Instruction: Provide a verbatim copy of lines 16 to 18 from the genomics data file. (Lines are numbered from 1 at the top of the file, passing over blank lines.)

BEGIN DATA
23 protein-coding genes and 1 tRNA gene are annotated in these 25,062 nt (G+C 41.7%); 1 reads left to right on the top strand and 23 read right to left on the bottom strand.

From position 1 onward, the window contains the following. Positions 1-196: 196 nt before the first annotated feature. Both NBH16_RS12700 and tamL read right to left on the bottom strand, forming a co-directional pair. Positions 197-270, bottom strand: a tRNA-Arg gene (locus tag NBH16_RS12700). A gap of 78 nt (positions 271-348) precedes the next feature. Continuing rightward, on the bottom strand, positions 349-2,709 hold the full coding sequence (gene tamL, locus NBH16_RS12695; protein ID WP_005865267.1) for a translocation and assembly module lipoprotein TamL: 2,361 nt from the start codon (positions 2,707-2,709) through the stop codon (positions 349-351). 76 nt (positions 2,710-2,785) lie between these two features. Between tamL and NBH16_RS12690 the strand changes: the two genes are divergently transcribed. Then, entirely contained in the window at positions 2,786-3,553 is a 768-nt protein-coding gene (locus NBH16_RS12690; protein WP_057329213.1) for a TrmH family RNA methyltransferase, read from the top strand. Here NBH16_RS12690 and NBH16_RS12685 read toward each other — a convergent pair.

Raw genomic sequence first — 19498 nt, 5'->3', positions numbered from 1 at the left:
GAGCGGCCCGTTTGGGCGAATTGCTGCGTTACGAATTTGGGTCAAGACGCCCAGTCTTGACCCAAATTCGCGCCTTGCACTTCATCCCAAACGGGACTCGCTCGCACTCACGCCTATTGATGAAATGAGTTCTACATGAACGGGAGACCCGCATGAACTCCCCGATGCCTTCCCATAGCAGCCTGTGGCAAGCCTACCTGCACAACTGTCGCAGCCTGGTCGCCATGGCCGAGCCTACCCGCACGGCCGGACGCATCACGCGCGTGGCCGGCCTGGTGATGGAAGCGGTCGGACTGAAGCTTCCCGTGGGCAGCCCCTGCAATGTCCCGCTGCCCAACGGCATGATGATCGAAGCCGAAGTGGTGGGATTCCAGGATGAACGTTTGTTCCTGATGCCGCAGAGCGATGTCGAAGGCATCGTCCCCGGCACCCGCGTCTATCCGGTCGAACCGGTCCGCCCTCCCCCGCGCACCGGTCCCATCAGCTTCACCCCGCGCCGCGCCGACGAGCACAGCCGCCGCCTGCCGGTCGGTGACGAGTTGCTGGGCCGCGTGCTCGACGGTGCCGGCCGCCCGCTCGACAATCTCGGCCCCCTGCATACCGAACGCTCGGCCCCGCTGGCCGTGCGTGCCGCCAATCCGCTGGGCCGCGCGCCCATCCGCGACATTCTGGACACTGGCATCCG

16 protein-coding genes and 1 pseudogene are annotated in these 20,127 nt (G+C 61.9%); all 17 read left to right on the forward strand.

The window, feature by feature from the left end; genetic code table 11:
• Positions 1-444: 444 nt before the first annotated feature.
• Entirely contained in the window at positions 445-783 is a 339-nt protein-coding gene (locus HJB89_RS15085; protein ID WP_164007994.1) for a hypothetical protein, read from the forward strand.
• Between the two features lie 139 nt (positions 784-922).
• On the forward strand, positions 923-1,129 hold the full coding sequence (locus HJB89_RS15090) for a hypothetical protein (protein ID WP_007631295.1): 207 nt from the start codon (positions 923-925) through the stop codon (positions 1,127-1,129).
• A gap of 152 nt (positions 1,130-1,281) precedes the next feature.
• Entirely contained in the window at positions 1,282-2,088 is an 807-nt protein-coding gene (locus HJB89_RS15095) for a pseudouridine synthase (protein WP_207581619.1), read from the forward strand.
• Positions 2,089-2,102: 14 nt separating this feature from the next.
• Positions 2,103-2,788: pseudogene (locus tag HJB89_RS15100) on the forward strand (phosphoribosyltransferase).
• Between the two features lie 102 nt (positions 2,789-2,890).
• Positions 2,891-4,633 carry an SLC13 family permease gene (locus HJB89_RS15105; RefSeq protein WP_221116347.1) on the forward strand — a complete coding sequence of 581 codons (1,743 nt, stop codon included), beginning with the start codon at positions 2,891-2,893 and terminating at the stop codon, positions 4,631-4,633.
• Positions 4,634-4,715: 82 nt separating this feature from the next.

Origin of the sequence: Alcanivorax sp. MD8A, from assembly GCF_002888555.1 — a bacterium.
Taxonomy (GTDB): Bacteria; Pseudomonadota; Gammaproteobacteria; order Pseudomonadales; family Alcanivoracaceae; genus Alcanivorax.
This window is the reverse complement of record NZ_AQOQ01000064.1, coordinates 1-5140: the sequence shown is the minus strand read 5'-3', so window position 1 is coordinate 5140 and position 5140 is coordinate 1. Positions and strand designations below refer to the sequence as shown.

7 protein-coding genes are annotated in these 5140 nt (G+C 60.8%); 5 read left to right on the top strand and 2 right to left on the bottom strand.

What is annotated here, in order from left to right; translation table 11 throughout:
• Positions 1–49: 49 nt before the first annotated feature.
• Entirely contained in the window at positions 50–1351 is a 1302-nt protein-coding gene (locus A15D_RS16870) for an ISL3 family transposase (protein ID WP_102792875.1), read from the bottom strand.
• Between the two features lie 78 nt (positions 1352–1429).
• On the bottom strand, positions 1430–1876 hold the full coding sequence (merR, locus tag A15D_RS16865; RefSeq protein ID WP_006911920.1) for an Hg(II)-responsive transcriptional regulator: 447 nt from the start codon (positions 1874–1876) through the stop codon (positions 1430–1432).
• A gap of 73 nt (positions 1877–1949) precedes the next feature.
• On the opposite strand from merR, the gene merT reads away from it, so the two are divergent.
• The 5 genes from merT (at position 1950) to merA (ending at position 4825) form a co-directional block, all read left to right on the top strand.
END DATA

• Positions 2,891-4,633 carry an SLC13 family permease gene (locus HJB89_RS15105; RefSeq protein WP_221116347.1) on the forward strand — a complete coding sequence of 581 codons (1,743 nt, stop codon included), beginning with the start codon at positions 2,891-2,893 and terminating at the stop codon, positions 4,631-4,633.
• Positions 4,634-4,715: 82 nt separating this feature from the next.

Origin of the sequence: Alcanivorax sp. MD8A, from assembly GCF_002888555.1 — a bacterium.